Reprinted without permission from the Washington Post, November 22, 1996

by Rob Pegoraro

Soundgarden's show wednesday at the patriot center was an hour and a half of high-octane hate -- what the set lacked in texture, it made up in aggression and louder-than-life volume.

Most prominent in all the noise was singer and guitarist Chris Cornell's desperate howl of a voice. Although the band had canceled its last 2 shows on account of that voice giving out, he showed no signs of weakness before the 2/3's full house, even in such stark settings as his solo version of "Black Hole Sun." Cornell, usually a quasi-operatic presence, also showed some intriguing versatility and subtlety in his menacing, slurred vocals on the band's eerie, trancelike cover of "Helter Skelter."

The other members of the band had no trouble keeping up, despite being distracted by the junk thrown at them by a few clue-deficient audience members. "If you see somebody throwing (expletive), (expletive), punch 'em in the face," Cornell suggested, but the Seattle quartet put that anger to good use on such thoroughly harsh on onslaughts as "My Wave," "Outshined" and "Dusty" -- plus slightly more nuanced, mid-tempo numbers like "Burden In My Hand," in which Cornell and guitarist Kim Thayil teamed up to produce a layered, gritty sound.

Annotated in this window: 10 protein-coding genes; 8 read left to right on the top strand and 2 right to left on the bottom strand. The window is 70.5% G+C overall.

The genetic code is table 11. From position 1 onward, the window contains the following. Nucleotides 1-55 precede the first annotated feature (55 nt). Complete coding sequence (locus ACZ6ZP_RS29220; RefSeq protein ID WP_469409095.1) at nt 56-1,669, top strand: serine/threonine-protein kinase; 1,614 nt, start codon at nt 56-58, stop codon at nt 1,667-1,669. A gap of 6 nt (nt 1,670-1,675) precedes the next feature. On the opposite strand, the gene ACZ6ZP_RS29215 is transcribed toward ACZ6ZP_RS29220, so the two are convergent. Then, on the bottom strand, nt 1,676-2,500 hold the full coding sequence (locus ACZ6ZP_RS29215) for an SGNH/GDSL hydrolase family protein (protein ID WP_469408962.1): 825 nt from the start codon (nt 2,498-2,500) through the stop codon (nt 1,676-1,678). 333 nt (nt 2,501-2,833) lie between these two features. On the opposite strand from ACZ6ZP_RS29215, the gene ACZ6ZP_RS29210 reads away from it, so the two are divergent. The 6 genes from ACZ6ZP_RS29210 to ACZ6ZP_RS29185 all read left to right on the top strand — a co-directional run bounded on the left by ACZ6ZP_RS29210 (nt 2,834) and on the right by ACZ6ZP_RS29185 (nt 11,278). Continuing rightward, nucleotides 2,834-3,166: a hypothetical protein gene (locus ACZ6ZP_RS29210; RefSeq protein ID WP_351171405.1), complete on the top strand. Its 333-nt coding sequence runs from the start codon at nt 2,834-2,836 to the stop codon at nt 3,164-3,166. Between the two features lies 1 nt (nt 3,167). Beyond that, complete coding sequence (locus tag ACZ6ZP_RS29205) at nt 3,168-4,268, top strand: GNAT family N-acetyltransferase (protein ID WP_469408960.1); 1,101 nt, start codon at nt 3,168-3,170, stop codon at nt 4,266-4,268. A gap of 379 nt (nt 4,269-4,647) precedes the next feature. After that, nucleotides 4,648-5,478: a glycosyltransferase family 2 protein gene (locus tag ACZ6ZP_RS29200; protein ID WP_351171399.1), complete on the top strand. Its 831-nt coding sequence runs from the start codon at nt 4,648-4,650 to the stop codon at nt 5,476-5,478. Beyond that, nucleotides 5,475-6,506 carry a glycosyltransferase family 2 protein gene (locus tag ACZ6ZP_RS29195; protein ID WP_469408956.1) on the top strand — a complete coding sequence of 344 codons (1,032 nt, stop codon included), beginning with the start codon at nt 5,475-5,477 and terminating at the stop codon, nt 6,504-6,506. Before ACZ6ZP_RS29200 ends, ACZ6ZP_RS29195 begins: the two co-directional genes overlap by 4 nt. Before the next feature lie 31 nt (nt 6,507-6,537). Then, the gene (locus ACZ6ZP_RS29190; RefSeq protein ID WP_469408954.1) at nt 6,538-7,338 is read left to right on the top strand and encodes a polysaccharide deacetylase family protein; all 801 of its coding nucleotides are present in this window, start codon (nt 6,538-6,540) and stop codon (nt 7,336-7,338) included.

Tenderloin and Rocket form the Crypt opened for soundgarden but neither fared as well as the headline act. Rocket, in particular, crashed and burned: While this 7-piece unit's brand of glam-rock was catchy enough, the singer's Jim Carreyesque excess of attitude ("Who came to rock and roll here?!!") only annoyed the crowd -- which, after the set, cheered the roadies when they yanked Rocket's banner from the stage.